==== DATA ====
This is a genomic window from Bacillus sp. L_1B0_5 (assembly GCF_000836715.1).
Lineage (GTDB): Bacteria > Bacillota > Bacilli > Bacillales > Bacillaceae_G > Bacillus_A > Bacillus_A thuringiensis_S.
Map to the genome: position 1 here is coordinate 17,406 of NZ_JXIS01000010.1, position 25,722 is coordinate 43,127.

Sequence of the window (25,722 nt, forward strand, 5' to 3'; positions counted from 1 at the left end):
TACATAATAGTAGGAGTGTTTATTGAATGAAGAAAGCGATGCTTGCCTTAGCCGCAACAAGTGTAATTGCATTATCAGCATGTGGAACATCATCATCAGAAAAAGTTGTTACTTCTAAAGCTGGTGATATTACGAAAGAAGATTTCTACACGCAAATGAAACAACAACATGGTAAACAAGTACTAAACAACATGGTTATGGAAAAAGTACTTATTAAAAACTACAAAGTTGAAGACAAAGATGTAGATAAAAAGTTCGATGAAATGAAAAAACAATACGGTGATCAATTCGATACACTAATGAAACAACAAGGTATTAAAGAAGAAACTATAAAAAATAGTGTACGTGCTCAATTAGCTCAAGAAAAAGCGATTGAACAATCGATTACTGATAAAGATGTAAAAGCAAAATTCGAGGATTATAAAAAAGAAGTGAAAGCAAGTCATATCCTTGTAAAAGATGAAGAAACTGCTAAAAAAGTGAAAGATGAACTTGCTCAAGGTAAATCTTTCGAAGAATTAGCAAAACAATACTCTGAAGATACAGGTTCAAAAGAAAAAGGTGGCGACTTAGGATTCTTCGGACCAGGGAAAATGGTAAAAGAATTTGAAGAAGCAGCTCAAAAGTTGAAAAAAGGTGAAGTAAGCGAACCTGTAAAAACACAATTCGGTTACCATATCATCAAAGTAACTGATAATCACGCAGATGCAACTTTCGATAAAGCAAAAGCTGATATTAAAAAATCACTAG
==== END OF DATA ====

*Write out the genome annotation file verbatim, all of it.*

This is a genomic window from Bacillus sp. L_1B0_5 (assembly GCF_000836715.1).
Lineage (GTDB): Bacteria > Bacillota > Bacilli > Bacillales > Bacillaceae_G > Bacillus_A > Bacillus_A thuringiensis_S.
Map to the genome: position 1 here is coordinate 17,406 of NZ_JXIS01000010.1, position 25,722 is coordinate 43,127.

Sequence of the window (25,722 nt, forward strand, 5' to 3'; positions counted from 1 at the left end):
TACATAATAGTAGGAGTGTTTATTGAATGAAGAAAGCGATGCTTGCCTTAGCCGCAACAAGTGTAATTGCATTATCAGCATGTGGAACATCATCATCAGAAAAAGTTGTTACTTCTAAAGCTGGTGATATTACGAAAGAAGATTTCTACACGCAAATGAAACAACAACATGGTAAACAAGTACTAAACAACATGGTTATGGAAAAAGTACTTATTAAAAACTACAAAGTTGAAGACAAAGATGTAGATAAAAAGTTCGATGAAATGAAAAAACAATACGGTGATCAATTCGATACACTAATGAAACAACAAGGTATTAAAGAAGAAACTATAAAAAATAGTGTACGTGCTCAATTAGCTCAAGAAAAAGCGATTGAACAATCGATTACTGATAAAGATGTAAAAGCAAAATTCGAGGATTATAAAAAAGAAGTGAAAGCAAGTCATATCCTTGTAAAAGATGAAGAAACTGCTAAAAAAGTGAAAGATGAACTTGCTCAAGGTAAATCTTTCGAAGAATTAGCAAAACAATACTCTGAAGATACAGGTTCAAAAGAAAAAGGTGGCGACTTAGGATTCTTCGGACCAGGGAAAATGGTAAAAGAATTTGAAGAAGCAGCTCAAAAGTTGAAAAAAGGTGAAGTAAGCGAACCTGTAAAAACACAATTCGGTTACCATATCATCAAAGTAACTGATAATCACGCAGATGCAACTTTCGATAAAGCAAAAGCTGATATTAAAAAATCACTAG